How does rising atmospheric CO2 affect marine organisms?

Click to locate material archived on our website by topic

Loblolly Pines Race to Reproduce Under Elevated CO2
LaDeau, S.L. and Clark, J.S.  2001.  Rising CO2 levels and the fecundity of forest trees.  Science 292: 95-98

What was done
The authors determined the reproductive response of loblolly pine (Pinus taeda L.) trees to atmospheric CO2 enrichment at Duke Forest in the Piedmont region of North Carolina, where in August of 1996 three 30-m-diameter FACE rings began to enrich the air around the 13-year-old trees they encircled to 200 ppm above the atmosphere's normal CO2 concentration, while three other FACE rings served as control plots at the air's ambient CO2 concentration.  Over the ensuing years, the scientists measured cone and seed production on all trees in each of the six experimental plots.

What was learned
The trees were not mature at the start of the experiment; and, hence, they did not produce any cones until a few rare ones appeared in 1998.  By the fall of 1999, however, the authors found that, compared to the trees growing in ambient air, the CO2-enriched trees "were twice as likely to be reproductively mature and produced three times more cones per tree."  Similarly, the trees growing in the CO2-enriched atmosphere produced 2.4 times more cones in the fall of 2000.  From August 1999 through July 2000, the authors also collected three times as many seeds in the CO2-fertilized FACE rings as in the control rings.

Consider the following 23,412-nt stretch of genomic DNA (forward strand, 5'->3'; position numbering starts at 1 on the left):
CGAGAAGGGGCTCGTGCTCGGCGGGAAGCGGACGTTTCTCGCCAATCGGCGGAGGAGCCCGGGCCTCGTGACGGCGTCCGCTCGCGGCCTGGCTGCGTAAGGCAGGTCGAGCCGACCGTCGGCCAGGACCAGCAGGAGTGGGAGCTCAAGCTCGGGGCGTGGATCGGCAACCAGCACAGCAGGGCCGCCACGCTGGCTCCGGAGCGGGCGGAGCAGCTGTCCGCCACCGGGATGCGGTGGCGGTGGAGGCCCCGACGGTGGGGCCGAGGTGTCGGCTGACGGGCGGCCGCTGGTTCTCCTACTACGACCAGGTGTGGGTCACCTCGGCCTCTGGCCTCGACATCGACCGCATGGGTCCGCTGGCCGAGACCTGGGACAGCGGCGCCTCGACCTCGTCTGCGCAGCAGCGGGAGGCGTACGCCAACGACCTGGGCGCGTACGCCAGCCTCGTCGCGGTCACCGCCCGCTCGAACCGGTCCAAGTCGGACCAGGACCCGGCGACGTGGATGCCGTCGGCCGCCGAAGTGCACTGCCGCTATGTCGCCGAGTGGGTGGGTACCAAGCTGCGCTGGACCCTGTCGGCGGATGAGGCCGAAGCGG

What it means
The propensity for atmospheric CO2 enrichment to hasten the production of more plentiful seeds on the trees of this valuable timber species bodes well for naturally-regenerated loblolly pine stands of the southeastern United States, where under normal conditions they "are profoundly seed-limited for at least 25 years," according to the authors.  Hence, as the air's CO2 content continues to climb, the authors state that "this period of seed limitation may be reduced," which is more good news for this highly-prized tree - the other good news being the fact that, according to William Schlesinger, co-director of the Duke project (Tangley, 2001), "trees in the high-CO2 plots grew 25% faster than controls did during the first three growing seasons of the experiment."  Who could ask for anything more?

Tangley, L.  2001.  High CO2 levels may give fast-growing trees an edge.  Science 292: 36-37.